Ron Paul Classic: Oppose the Defense Production Act

UPDATE TWO: The legislation renewing the Defense Production Act passed Congress by a vote of 386-32.

Thanks to the 32 members who opposed the bill, and thanks Representative Thomas Massie for making sure there was a roll-call vote.


Tomorrow, the House will consider HR 4809, legislation reauthorizing the Defense Production Act. The Defense Production Act is a cold-war era law that gives the President dictatorial control over the economy in times of war or  "national emergencies." Specifically, the Act:

"...authorizes the President to require businesses to sign contracts or fulfill orders deemed necessary for national defense. The second authorizes the President to establish mechanisms (such as regulations, orders or agencies) to allocate materials, services and facilities to promote national defense. The third section authorizes the President to control the civilian economy so that scarce and/or critical materials necessary to the national defense effort are available for defense needs.

The Act also authorizes the President to requisition property, force industry to expand production and the supply of basic resources, impose wage and price controls, settle labor disputes, control consumer and real estate credit, establish contractual priorities, and allocate raw materials towards national defense.

Considering the controversy over President Obama's abuse of executive authority, one would think that renewal of this program might be somewhat controversial, yet it is being considered on the suspension calendar, which means it will only be debated for forty minutes and members will be given no opportunity to amendment it. However, the bill will require a two-thirds vote, so Campaign for Liberty members should can call their Representatives and request they oppose HR 4809.

Campaign for Liberty Chairman Ron Paul opposed the National Defense Production Act when he was in Congress. Here are Dr. Paul’s official dissenting views on legislation reauthorizing the National Defense Production Act in 2007:



No one questions the need for the Federal Government to obtain the necessary resources to fulfill its constitutional role of providing for the common defense. However, the Federal government must fulfill this duty in a manner that does not conflict in any way with the Constitution or endanger republican government. The Defense Production Reauthorization Act (DPA), which gives almost unchecked power to the executive to interfere in the economy in the name of `national security,' fails both of these standards. In fact, when I inquired at the sole hearing held on this bill as to which section of the Constitution authorized such sweeping grants of power to the Executive, I was greeted by silence from the `expert' witnesses!

Under this bill, the President is given authority to void private contracts in order to ensure that federal defense priorities, as determined by the executive, are met. The only limitation on the President's judgment is a requirement that he submit a series of `findings' to Congress. The Executive also has what appears to be unchecked authority to use financial incentives such as loan guarantees, direct loans, and purchase guarantees to ensure production of items he determines are in the national interest.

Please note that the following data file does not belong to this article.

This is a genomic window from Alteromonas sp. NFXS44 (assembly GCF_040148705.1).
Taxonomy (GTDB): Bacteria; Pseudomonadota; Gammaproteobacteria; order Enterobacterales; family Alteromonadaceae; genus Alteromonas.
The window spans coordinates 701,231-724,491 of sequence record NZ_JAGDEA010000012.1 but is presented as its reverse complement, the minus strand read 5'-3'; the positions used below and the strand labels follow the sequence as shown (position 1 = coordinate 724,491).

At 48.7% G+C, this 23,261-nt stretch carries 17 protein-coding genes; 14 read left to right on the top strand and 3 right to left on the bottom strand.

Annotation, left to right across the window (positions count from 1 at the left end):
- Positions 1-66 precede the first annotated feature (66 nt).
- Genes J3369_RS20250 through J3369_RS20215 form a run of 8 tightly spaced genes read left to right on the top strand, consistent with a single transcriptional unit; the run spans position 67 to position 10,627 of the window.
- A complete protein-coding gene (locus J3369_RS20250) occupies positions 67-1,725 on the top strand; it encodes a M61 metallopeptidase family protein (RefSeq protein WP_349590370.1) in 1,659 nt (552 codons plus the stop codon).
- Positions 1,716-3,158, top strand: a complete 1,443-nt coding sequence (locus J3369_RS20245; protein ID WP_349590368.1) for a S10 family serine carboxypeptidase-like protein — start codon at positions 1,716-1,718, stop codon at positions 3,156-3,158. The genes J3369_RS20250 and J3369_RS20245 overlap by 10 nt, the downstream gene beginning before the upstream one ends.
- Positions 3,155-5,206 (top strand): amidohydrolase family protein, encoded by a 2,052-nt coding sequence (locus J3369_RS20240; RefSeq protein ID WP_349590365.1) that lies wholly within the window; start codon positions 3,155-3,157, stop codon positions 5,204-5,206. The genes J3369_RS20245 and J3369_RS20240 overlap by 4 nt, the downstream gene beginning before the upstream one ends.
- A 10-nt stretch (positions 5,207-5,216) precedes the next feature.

Congress appears to have no ability to perform any real oversight of a Presidential action under the DPA. In fact, my office has been informed by the Congressional Research Service that past Presidents may have invoked the DPA without even submitting the required findings to Congress!

The wide grant of unchecked power to the Executive runs counter to the intent of the drafters of the Constitution. The Founders carefully limited the executive power because they recognized that an executive with unfettered power was a threat to liberty.

In recent years we have seen administrations of both parties undermine the Constitutional separation of powers via enhanced reliance on executive orders and unilateral decision-making. The Defense Production Reauthorization Act provides Congressional blessing to this usurpation of power, and not just in areas clearly related to national defense. For example, the DPA has been used to justify Federal interference in the energy market. It is an open question what other exercise of federal power could be justified as related to defense. For example, federal education programs have been justified on the grounds that an educated population is vital to national defense, so perhaps a future president will use DPA to impose a national curriculum! At the least, it has been confirmed that the DPA will be invoked to reduce Congress' role in overseeing the use of taxpayer dollars in the reconstruction of Iraq.

I am also concerned that this bill violates the Fifth Amendment's takings clause. In particular, DPA allows the government to seize private property by interfering with the performance of private contracts in order to give a greater priority to military production. This action reduces the value of the affected parties' proprietary interests, and thus is a taking, requiring the government to provide just compensation to the affected party. The Fifth Amendment intends to assure that the government does not unfairly burden one group of citizens in carrying out its constitutional functions. By not providing for just compensation, DPA allows the executive to unfairly burden one group of citizens for costs that the Constitution requires be shared among the entire population.

In conclusion, the Defense Production Act gives the executive unchecked power to meddle in the economy, flying the face of the original constitutional structure and endangering the very liberty it claims to protect. Therefore, I must oppose this bill.



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